That being said, I hang out with a lot of theatre people who have pretty much all hooked up with each other at some point and we manage to make it a fun day without getting weird.

Long story short: I don’t like romance as a rule. If you want me to get invested in a love story, it had better be compelling and impeccably well-written or it’s just going to piss me off.

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There are a few things I’ve learned about love in the process of writing:

  1. You can’t avoid it. And it’s not in your best interest to. A romantic subplot will have readers tearing through pages like nothing else. Why? I have no idea.
  2. It’s easy to overdose. When writing ‘love scenes,’ for lack of a better term, it’s difficult to avoid the sappy and the cliché. It doesn’t matter how sincere you are. It will look ludicrous if you take it one word too far.
  3. It’s as unique as every other aspect of a story. Too often we think of love as this big, abstract concept that’s the same for everyone. You fall in love, and if it’s mutual you live happily ever after. But no two relationships are the same, and love comes in all shapes and sizes. Sometimes yes, it’s mushy and Disney and wonderful. And sometimes it’s dark and suffocating and destructive. Love is not a fragrant pink miasma that hangs over everything. It is something specific and powerful that exists between two people. At least, it should be.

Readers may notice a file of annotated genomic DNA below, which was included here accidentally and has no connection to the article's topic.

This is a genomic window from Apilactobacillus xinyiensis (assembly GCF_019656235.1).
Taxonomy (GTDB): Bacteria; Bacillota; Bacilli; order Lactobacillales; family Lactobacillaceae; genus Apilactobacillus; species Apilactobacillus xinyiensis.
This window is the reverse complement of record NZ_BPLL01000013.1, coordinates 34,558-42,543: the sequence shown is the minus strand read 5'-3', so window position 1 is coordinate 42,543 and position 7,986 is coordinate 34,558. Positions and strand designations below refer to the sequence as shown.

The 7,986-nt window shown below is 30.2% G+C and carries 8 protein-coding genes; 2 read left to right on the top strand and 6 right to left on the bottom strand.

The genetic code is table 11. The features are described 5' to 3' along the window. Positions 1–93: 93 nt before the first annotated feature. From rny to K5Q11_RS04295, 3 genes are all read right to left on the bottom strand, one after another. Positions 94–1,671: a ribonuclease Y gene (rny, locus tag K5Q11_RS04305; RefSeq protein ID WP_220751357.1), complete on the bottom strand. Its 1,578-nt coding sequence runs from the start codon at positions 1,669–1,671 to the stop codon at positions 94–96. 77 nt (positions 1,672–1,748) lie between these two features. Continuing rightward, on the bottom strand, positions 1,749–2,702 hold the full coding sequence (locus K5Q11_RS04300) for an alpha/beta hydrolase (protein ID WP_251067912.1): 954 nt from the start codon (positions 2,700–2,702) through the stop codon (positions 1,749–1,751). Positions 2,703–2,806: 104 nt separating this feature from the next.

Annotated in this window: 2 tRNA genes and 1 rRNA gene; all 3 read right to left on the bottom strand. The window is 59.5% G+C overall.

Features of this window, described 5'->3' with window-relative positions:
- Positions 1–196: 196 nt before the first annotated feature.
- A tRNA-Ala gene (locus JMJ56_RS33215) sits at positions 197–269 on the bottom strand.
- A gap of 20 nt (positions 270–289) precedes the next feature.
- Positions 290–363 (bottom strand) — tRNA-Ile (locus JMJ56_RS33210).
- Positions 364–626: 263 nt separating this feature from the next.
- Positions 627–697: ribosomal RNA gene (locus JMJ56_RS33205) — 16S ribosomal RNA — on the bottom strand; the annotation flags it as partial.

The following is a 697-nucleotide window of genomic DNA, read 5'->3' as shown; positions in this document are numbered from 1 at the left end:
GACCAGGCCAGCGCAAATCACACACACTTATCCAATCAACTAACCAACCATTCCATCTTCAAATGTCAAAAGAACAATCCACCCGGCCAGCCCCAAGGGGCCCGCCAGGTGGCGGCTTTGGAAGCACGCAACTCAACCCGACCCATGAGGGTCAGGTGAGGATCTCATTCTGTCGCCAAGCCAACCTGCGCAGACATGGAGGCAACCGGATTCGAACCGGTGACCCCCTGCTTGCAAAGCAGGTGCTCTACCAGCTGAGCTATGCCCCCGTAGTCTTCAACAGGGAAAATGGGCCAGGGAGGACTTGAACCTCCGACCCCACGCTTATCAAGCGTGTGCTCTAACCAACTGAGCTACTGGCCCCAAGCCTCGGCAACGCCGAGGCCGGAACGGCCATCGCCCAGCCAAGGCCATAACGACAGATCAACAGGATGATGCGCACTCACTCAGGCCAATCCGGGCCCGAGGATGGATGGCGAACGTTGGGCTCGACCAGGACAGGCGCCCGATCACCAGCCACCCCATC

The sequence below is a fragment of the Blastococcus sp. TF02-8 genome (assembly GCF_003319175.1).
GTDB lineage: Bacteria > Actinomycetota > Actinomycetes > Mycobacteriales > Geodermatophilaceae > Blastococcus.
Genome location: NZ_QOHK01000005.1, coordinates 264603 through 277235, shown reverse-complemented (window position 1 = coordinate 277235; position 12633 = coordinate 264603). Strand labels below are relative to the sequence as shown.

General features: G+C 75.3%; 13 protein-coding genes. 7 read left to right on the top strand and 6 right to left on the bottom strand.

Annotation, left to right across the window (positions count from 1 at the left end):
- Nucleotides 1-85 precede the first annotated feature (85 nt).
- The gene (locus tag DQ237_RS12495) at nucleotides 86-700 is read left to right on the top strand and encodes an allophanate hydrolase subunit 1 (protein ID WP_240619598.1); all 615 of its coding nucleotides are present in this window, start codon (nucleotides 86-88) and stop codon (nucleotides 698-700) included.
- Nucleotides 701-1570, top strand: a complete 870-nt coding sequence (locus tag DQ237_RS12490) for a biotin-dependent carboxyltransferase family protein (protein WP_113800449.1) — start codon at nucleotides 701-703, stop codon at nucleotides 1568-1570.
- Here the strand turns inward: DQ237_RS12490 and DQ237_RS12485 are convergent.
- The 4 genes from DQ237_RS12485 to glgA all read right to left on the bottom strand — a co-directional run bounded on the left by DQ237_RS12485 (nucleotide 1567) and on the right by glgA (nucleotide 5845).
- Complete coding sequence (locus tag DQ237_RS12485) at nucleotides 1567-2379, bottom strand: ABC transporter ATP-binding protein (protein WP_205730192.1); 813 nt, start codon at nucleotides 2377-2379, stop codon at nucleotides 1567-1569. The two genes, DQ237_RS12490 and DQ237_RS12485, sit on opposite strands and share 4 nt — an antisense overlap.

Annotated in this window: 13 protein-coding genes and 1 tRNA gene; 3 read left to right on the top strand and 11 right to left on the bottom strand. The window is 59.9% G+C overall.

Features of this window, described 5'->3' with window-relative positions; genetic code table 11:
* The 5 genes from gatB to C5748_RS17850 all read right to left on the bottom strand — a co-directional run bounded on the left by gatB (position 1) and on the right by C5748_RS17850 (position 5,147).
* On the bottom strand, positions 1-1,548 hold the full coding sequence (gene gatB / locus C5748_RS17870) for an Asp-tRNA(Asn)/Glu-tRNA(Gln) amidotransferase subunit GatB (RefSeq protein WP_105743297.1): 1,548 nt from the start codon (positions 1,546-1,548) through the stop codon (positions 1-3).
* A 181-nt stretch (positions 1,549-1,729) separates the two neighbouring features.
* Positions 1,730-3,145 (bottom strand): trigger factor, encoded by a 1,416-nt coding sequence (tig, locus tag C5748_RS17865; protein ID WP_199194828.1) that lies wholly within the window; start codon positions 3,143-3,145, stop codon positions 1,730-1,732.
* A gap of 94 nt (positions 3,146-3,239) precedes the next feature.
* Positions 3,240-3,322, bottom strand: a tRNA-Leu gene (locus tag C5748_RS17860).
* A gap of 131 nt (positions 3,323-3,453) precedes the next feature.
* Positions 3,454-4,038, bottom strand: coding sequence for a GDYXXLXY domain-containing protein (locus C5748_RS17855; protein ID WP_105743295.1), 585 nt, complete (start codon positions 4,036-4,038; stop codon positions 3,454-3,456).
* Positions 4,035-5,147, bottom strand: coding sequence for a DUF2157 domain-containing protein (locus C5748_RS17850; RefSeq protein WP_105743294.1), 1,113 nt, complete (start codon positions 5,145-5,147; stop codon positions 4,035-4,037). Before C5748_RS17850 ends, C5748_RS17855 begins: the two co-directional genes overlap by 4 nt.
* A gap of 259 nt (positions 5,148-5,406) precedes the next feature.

And to finish: Love, much like violence, cannot be frivolous. It must be there for a reason. If you write a love scene that doesn’t alter the course of the story in any way, it shouldn’t be there. It’s gratuitous. So for a love story to work it’s got to have a little gravity. Consider the greats: Les Mis, Gone With the Wind, Jane Eyre, Rebecca, Pride and Prejudice, Romeo and Juliet. What do they all have in common? The stakes are high. Life or death. Financial ruin. Civil war. Love can’t be the only thing you stand to lose. People fall in and out of love every day. There must be something more than that.

At least, in my humble opinion.

Thoughts? I’d love to hear them.

And in the meantime, I’ll leave you with one of my favorite quotes – unabashedly, powerfully romantic:

“I was at once content and stimulated with what I saw: I liked what I had seen, and wished to see more. Yet, for a long time, I treated you distantly, and sought your company rarely. I was an intellectual epicure, and wished to prolong the gratification of making this novel and piquant acquaintance: besides, I was for a while troubled with a haunting fear that if I handled the flower freely its bloom would fade – the sweet charm of freshness would leave it. I did not then know that it was no transitory blossom; but rather the radiant resemblance of one, cut in an indestructible gem.”

–Charlotte Brontë, Jane Eyre